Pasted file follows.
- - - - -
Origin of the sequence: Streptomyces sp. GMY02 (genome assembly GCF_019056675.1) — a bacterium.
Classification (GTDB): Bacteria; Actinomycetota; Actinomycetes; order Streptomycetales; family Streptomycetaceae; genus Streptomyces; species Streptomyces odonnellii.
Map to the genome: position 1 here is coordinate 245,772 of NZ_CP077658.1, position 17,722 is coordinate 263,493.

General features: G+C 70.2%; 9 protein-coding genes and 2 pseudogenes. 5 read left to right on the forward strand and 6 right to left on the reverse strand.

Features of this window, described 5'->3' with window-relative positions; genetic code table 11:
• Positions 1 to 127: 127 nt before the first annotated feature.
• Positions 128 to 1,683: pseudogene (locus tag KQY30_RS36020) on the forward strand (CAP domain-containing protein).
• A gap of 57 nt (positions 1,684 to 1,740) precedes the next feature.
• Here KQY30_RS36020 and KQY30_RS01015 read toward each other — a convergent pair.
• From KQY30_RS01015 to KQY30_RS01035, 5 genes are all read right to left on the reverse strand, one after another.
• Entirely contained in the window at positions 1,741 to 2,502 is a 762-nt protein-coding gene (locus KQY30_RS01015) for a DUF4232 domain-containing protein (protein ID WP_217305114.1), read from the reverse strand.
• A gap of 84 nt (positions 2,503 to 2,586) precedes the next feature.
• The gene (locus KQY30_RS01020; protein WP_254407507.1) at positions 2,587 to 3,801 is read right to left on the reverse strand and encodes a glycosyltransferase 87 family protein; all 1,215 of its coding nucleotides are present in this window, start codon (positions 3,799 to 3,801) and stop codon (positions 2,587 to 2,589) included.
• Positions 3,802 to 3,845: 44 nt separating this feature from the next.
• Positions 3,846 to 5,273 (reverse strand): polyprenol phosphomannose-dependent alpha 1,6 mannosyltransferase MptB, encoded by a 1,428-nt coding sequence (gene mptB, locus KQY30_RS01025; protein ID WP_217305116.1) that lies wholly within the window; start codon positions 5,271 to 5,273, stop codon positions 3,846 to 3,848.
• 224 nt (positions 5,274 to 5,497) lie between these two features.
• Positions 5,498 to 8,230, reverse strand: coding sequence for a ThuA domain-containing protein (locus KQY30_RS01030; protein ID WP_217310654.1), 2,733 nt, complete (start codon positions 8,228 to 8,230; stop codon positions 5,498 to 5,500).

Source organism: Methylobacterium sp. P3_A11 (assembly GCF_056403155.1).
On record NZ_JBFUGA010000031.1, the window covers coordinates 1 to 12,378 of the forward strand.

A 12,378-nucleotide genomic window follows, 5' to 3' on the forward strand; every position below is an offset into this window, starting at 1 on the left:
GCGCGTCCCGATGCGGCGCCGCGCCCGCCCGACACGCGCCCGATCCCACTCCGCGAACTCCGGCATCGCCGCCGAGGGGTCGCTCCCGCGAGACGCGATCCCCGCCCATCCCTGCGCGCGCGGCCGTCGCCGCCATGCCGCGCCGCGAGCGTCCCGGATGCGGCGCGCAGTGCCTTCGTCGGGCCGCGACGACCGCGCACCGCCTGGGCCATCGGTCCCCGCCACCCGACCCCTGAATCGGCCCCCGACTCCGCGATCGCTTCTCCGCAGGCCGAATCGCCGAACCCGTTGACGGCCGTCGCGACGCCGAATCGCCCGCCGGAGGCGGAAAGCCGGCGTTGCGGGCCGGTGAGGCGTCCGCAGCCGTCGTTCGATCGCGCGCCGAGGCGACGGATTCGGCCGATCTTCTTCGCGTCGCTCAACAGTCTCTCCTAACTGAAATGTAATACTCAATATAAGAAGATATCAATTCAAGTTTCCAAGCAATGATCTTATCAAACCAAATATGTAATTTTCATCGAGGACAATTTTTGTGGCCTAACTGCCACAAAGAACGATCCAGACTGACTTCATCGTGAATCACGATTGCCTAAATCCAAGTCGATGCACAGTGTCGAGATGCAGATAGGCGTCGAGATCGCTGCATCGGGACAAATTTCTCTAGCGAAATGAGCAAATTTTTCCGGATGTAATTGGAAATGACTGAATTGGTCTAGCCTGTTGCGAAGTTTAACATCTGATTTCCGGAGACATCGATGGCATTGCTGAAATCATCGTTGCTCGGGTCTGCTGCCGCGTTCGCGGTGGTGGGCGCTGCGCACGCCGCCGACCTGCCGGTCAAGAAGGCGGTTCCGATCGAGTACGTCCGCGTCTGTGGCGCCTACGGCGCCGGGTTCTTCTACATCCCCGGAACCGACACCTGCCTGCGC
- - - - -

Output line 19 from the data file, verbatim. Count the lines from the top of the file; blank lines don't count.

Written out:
On record NZ_JBFUGA010000031.1, the window covers coordinates 1 to 12,378 of the forward strand.